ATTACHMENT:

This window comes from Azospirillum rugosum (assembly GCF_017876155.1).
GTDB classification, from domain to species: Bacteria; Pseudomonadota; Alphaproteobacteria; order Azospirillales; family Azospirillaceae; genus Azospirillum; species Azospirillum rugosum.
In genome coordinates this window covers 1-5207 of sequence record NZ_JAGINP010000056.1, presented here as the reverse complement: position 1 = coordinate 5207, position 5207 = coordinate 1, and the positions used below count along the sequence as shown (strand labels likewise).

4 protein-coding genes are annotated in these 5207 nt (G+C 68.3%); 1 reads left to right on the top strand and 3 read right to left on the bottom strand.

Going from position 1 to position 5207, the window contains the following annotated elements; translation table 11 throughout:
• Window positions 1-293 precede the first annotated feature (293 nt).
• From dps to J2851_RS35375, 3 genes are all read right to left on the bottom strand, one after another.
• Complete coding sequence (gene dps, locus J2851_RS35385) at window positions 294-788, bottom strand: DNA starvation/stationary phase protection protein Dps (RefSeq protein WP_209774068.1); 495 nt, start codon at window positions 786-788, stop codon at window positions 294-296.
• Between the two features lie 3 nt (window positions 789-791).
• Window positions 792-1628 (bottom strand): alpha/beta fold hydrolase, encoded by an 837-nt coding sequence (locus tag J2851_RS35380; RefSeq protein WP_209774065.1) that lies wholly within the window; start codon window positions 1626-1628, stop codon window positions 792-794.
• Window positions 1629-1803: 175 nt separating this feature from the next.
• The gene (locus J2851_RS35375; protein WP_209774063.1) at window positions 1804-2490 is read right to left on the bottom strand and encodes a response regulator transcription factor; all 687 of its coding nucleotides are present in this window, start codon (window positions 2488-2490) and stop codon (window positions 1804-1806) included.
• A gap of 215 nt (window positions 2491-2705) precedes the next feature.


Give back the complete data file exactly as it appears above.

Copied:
This window comes from Azospirillum rugosum (assembly GCF_017876155.1).
GTDB classification, from domain to species: Bacteria; Pseudomonadota; Alphaproteobacteria; order Azospirillales; family Azospirillaceae; genus Azospirillum; species Azospirillum rugosum.
In genome coordinates this window covers 1-5207 of sequence record NZ_JAGINP010000056.1, presented here as the reverse complement: position 1 = coordinate 5207, position 5207 = coordinate 1, and the positions used below count along the sequence as shown (strand labels likewise).

4 protein-coding genes are annotated in these 5207 nt (G+C 68.3%); 1 reads left to right on the top strand and 3 read right to left on the bottom strand.

Going from position 1 to position 5207, the window contains the following annotated elements; translation table 11 throughout:
• Window positions 1-293 precede the first annotated feature (293 nt).
• From dps to J2851_RS35375, 3 genes are all read right to left on the bottom strand, one after another.
• Complete coding sequence (gene dps, locus J2851_RS35385) at window positions 294-788, bottom strand: DNA starvation/stationary phase protection protein Dps (RefSeq protein WP_209774068.1); 495 nt, start codon at window positions 786-788, stop codon at window positions 294-296.
• Between the two features lie 3 nt (window positions 789-791).
• Window positions 792-1628 (bottom strand): alpha/beta fold hydrolase, encoded by an 837-nt coding sequence (locus tag J2851_RS35380; RefSeq protein WP_209774065.1) that lies wholly within the window; start codon window positions 1626-1628, stop codon window positions 792-794.
• Window positions 1629-1803: 175 nt separating this feature from the next.
• The gene (locus J2851_RS35375; protein WP_209774063.1) at window positions 1804-2490 is read right to left on the bottom strand and encodes a response regulator transcription factor; all 687 of its coding nucleotides are present in this window, start codon (window positions 2488-2490) and stop codon (window positions 1804-1806) included.
• A gap of 215 nt (window positions 2491-2705) precedes the next feature.